As a requirement for Working Holiday Visa eligibility, the Australian government insist at least $5,000 to be in your bank account while travelling to Australia. The Australian dollar is quite strong towards the Euro so (at the time of writing) $5,000 is €3231.97.
The exchange rate is great at the moment between the Euro and AUD, but don’t forget Oz is very expensive.
If you are in a position to save, put away every penny possible. When I started my job I was on an intern salary (minimum wage), but was still saving anything I could, roughly €100-200 a month. Overtime, that little bit of money I was saving up eventually became a nice base in my savings account, and as my salary rose, so did the amount I was saving. Any extra bonuses or holiday pay I received went straight in a savings account.
Speak with your bank and see what type of savings account they can offer that best suits your needs. I chose a monthly direct deposit straight into a savings account. The money went straight from my pay cheque into a savings account so I didn’t have any chance to spend it. It also had a delay of two weeks on withdrawals from the account, which meant I never bothered taking any money out.
An interesting fact about Australian money…it’s made of plastic!
At the time of booking my visa (start of February), I had roughly €1,500 saved. That gave me five months to save as much cash as possible. Here are some of the tips and tricks I used to save on cash:
Social Life – nights out in Dublin can be extremely pricey, so if it wasn’t an occasion I didn’t go out. I substituted big nights out in the city for drinks in my home town where costly taxis and nightclub fees weren’t an issue.
Rent – After Christmas I moved back to my parents house for 6 weeks while I looked for a place that was cheaper in rent. I found a place not as nice but for €110 less a month. That money not spent on rent went straight into my savings account.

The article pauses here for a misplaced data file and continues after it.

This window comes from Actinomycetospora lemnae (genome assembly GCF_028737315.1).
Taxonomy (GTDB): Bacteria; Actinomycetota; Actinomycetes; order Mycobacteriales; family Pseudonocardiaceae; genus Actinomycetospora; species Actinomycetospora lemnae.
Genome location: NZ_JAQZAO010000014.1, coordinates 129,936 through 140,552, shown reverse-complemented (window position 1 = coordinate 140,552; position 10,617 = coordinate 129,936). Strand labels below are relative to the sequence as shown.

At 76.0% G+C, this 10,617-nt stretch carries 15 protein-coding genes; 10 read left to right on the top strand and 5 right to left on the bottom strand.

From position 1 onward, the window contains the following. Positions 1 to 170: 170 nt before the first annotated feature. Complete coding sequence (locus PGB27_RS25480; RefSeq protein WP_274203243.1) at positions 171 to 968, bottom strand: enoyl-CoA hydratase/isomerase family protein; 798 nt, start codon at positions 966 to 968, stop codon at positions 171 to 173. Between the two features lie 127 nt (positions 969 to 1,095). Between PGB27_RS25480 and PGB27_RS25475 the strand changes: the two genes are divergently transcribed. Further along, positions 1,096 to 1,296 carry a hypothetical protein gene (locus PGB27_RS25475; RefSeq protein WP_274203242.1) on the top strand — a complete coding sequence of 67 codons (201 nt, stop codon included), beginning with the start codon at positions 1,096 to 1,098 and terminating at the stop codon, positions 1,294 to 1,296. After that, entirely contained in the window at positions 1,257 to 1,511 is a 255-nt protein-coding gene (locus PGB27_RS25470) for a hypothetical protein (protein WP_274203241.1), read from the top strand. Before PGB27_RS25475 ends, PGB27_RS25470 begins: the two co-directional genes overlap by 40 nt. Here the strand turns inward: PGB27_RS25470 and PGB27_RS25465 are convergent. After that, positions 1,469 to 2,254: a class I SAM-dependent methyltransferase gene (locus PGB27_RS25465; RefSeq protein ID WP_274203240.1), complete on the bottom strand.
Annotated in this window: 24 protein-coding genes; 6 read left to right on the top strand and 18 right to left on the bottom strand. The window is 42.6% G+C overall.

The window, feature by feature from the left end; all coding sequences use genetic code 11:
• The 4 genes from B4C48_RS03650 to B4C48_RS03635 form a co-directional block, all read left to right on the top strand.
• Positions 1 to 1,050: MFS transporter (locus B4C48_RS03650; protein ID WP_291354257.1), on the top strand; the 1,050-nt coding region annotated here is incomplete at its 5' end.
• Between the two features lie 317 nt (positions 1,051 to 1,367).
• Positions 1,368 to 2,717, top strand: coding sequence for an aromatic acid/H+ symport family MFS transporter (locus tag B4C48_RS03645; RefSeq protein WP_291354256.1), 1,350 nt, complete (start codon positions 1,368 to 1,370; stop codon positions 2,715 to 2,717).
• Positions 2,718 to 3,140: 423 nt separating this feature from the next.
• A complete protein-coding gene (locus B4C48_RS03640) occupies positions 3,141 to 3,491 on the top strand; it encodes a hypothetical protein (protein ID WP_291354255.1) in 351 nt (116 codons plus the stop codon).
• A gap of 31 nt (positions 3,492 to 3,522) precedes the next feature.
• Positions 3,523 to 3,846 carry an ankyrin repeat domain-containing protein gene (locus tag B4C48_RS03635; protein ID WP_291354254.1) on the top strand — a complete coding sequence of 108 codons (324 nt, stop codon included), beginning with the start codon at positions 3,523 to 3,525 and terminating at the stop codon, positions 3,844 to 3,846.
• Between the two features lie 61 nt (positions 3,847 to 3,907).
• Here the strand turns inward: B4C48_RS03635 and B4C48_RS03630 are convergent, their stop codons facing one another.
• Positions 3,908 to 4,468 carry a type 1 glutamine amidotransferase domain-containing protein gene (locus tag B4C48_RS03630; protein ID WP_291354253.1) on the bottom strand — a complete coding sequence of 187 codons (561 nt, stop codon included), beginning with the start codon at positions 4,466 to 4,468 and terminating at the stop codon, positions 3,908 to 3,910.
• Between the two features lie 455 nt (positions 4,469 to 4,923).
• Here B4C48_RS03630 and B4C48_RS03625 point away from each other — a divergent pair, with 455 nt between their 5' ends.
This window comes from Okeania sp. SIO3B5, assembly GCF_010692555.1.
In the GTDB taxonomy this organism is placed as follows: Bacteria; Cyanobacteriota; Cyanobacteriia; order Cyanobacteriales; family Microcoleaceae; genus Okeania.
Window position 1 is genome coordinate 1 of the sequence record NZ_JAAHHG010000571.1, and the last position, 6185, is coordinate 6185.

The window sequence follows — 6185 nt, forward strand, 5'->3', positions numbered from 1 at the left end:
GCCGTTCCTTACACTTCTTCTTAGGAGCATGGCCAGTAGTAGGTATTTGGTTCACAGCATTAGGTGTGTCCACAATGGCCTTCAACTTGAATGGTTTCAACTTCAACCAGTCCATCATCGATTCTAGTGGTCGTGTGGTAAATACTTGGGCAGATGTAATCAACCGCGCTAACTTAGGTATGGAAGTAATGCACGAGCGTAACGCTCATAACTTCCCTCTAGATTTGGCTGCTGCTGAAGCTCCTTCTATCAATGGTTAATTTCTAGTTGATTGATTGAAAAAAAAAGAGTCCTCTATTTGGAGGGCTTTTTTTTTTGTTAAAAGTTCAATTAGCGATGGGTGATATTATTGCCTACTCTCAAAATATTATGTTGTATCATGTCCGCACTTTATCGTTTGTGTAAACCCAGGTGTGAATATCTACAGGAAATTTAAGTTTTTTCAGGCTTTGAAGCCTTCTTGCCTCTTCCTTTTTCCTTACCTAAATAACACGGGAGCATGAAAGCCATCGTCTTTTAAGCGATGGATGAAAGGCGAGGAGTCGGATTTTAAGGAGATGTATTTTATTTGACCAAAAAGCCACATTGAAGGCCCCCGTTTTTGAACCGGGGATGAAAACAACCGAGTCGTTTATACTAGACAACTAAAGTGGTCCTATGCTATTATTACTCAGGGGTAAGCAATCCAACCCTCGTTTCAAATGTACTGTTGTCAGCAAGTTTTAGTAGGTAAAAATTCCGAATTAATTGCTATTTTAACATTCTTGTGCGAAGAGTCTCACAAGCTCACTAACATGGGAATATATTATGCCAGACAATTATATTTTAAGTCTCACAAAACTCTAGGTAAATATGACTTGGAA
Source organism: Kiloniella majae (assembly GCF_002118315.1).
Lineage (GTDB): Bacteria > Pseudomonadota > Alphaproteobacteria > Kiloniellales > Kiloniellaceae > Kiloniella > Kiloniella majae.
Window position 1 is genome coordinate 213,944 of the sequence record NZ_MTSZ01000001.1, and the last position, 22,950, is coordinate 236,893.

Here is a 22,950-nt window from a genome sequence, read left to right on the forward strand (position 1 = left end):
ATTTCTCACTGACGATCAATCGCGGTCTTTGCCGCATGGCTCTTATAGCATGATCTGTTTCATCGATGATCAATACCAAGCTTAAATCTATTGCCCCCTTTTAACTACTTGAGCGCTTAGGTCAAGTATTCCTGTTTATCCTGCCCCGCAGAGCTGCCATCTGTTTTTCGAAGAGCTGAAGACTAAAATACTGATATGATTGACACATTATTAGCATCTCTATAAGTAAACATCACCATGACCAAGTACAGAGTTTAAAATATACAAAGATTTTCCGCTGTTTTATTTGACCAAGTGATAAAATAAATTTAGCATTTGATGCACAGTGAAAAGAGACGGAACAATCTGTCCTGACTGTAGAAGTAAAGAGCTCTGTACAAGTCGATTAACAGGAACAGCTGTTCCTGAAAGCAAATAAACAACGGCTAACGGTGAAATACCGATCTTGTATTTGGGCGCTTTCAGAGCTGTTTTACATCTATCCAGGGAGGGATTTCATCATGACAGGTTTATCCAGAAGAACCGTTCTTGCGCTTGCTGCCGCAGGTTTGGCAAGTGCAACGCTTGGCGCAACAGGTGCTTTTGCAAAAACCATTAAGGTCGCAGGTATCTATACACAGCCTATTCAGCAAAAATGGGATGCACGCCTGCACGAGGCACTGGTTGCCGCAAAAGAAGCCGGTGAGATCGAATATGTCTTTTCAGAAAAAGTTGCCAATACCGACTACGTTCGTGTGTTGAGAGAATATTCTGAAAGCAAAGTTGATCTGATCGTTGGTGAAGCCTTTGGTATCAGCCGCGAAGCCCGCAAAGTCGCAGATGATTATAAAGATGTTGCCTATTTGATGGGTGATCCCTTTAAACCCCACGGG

I looked after the house I was renting and received my deposit back at the end of my lease, which was a nice bonus.
By saving small amounts regularly, I started to see the figure in my bank account rise.
Food – One thing my boyfriend and I loved to do was eat out. We considerably cut this back. I also monitored what I ate in work for lunch, limiting my budget or bringing in meals to cook myself. Our offices have a Starbucks in the building, which is a godsend and nightmare at the same time. One coffee a day is €3.90, five days a week is €19.50, for one month is €78. I cut this out of my spending and put the money towards clothes and items needed for the big trip.
Entertainment – Usually I would take a weekend break away, but I passed on this to save more cash. My boyfriend and I got inventive with ways to entertain ourselves without spending money. We went hiking, cooked meals at home and took advantage of all the free things to do in Dublin city – once you’re on a budget you’ll get creative with ways to amuse yourself on a budget!
Junk – I decided to have a route through all my clothes and gadgets at home and see what I could part with. I sold my laptop, graduation ball dress, an extra kindle I had as well as a pair for football boots. E-Bay and Done Deal can be your best friend when trying to make some extra dosh!
At the time of posting, $1 to worth €0.65.
Roughly, I was saving €700-1000 a month and my last pay cheque in June went almost entirely towards my savings too. Although I had a lot of nights out and goodbyes to attend before I left, I made sure I didn’t overspend while saying my goodbyes. Also a nice birthday donation from my brothers went into the pot and boosted my bank account!
Here’s an idea of the timeline of my savings habit:
January – €1,500
February – €2,000 (paid for flights and visa here so not much was saved)
March – €2,800
April – €3,700
May – €5,000
End of May – €5,350 (house deposit given back)
June – €7,350 (majority of pay cheque saved here)
July – Already in Sydney, extra €1,000 add if holiday pay
Roughly €8,000 saved is $12,367, which I think should be more than enough.